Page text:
Wednesday, November 29, 2006

Londonish things

Because I’m feeling rather Londonish, after spending a wonderful, peaceful, enlightened few days there over Thanksgiving at Jonathan’s place.

I’m not going to write about it now, though. The above picture will be enough to impart the magic. So, to business: Google maps and the British Library team together to create a London where the deep wells of history are placed over the streets. You must sink them yourself.

The St. Pancras hotel development seems... thankfully redbrick, but a large block in the sketches looks ominous. Old bricks used in new buildings do not matchmake naturally.

Travelling on the Docklands Light Railway is excellent when the weather is clear and the mornings crisp, and since London’s docks have always been its lifeblood, reading about them is an excellent way to jumpstart new adventures. As is dropping into an old London church or two.

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Sunday, November 19, 2006

Shostakovich, and other things which matter

Sorry about the lack of recent posting. I’ve been rather wrapped up with work, not to mention the fact that a very good friend of mine visited last weekend and we talked about varied things instead of blogging about them. But while we’re on the subject, he's featured in a book which was published recently, so go buy.

The featured buy in this post, however, is here because I’m aware that it’s nearly Christmas (all too aware — the local shopping centre has had its trees and decorations up for a week!) and you'’ll obviously be looking for meaty yet excellent value classical purchases for your friends.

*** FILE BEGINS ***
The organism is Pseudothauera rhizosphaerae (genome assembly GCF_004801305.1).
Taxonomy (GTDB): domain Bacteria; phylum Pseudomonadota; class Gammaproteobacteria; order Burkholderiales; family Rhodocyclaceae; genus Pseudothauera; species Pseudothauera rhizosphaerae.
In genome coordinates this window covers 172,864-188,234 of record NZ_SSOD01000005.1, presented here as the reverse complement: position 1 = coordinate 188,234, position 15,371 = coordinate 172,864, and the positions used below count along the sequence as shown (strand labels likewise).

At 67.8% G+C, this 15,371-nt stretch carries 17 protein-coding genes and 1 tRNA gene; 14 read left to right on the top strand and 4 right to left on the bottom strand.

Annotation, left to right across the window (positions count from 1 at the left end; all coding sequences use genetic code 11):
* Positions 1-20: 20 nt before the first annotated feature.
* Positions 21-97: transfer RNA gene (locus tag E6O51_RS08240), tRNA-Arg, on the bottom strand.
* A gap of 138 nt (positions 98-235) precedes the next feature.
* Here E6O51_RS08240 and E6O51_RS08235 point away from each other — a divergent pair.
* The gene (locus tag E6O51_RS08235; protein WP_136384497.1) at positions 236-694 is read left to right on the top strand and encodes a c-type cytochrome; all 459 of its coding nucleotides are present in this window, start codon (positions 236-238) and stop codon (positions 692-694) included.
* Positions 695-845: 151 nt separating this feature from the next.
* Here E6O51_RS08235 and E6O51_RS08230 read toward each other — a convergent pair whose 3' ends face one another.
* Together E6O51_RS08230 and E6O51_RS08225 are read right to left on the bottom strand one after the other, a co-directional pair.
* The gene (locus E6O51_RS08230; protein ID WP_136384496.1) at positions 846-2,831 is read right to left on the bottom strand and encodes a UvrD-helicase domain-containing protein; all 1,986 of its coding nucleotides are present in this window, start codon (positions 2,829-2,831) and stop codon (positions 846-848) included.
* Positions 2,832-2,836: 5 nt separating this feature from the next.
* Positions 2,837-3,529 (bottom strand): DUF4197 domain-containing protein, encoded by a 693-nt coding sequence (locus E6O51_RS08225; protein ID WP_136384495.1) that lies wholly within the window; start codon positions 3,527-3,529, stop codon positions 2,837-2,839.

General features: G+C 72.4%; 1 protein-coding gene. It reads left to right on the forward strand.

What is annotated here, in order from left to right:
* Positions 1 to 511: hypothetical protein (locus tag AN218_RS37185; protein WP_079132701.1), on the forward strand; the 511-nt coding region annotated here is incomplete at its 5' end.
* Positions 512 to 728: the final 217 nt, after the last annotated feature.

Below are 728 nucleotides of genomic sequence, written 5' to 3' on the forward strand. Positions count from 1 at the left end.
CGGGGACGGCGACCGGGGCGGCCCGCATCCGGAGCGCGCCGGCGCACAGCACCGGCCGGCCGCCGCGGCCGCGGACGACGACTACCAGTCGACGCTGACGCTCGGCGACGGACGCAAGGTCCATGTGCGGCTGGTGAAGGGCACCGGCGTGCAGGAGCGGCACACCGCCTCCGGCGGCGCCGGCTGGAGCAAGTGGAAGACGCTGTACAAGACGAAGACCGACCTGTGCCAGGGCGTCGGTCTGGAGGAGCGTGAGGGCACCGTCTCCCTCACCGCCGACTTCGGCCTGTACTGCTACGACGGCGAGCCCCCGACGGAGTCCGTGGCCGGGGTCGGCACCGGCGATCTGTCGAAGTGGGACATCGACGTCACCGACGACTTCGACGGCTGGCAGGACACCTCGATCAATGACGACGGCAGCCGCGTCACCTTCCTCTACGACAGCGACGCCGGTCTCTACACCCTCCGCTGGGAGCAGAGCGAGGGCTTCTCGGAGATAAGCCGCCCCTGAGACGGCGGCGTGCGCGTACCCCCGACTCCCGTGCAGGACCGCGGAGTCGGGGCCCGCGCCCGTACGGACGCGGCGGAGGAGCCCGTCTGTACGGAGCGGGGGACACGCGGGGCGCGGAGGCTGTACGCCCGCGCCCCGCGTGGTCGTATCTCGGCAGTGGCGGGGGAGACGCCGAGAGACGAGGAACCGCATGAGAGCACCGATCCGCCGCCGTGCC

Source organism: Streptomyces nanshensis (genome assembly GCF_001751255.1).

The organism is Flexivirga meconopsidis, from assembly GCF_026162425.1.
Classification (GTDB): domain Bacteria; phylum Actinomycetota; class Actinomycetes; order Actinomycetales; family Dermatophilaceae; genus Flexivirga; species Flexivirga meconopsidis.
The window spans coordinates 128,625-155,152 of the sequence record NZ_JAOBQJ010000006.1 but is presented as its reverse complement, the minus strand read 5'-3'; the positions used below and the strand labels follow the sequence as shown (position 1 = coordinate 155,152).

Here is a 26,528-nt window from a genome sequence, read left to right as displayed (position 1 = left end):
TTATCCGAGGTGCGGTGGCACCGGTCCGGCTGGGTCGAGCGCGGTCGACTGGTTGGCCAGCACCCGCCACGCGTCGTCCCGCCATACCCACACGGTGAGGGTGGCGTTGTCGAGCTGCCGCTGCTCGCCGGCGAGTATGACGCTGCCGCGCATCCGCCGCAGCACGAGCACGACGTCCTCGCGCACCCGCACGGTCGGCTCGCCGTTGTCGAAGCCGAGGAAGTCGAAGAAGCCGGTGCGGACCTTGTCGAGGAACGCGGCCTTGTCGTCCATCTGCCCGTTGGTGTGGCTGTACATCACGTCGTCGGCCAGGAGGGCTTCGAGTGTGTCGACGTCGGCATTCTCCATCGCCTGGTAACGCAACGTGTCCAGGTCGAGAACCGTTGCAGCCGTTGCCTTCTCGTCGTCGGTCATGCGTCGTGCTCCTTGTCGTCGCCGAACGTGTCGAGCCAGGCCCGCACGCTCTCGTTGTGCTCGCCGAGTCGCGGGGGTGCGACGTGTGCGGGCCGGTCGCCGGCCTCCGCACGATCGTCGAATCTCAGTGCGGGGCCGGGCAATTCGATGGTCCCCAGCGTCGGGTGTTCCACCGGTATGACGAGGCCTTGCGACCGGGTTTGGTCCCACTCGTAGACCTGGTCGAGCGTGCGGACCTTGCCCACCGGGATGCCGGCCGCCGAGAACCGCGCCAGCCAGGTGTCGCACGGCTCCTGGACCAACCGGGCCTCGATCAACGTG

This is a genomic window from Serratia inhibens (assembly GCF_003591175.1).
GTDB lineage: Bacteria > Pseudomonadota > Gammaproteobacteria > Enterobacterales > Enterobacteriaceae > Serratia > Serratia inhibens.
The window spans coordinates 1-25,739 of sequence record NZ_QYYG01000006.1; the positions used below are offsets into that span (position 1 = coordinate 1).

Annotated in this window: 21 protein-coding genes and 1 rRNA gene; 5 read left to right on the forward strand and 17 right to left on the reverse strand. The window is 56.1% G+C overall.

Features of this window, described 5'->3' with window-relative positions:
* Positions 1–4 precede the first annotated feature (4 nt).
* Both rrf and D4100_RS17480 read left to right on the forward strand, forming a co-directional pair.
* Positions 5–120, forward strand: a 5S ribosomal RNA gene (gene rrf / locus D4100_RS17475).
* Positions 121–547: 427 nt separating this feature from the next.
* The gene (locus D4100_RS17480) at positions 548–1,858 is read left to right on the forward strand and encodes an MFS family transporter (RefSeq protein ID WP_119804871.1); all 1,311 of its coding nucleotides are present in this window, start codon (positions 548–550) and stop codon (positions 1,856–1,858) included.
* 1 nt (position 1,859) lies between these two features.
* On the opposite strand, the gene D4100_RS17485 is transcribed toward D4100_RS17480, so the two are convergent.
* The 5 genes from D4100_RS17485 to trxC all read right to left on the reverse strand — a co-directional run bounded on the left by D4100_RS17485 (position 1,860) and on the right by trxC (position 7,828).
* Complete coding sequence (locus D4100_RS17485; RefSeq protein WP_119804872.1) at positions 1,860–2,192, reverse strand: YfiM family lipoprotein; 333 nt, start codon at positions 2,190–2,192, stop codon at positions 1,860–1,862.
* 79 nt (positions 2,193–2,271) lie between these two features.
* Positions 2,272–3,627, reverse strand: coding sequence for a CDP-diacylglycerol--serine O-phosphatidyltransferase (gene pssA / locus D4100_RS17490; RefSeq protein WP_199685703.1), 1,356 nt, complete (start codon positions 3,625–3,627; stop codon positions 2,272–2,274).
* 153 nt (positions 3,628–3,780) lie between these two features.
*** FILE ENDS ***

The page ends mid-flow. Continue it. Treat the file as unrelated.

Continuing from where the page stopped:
This set of Shostakovich’s symphonies is just that. Conducted by Mariss Jansons, who grew up while Shostakovich was still alive and composing, the works sweep and leap and jerk from the speakers in all their schizophrenic splendour, and there are only a few stretches where he doesn’t quite hit the mark, and where the performances could be described as ‘tasteful’. It must be very easy to perform the symphonies badly, but there’s never any of that here. I picked up all 10 CDs for £35; when you consider that there are 12 hours of first-time discovery here, and many more for the repeated listening this set effortlessly merits, it’s damn good value.

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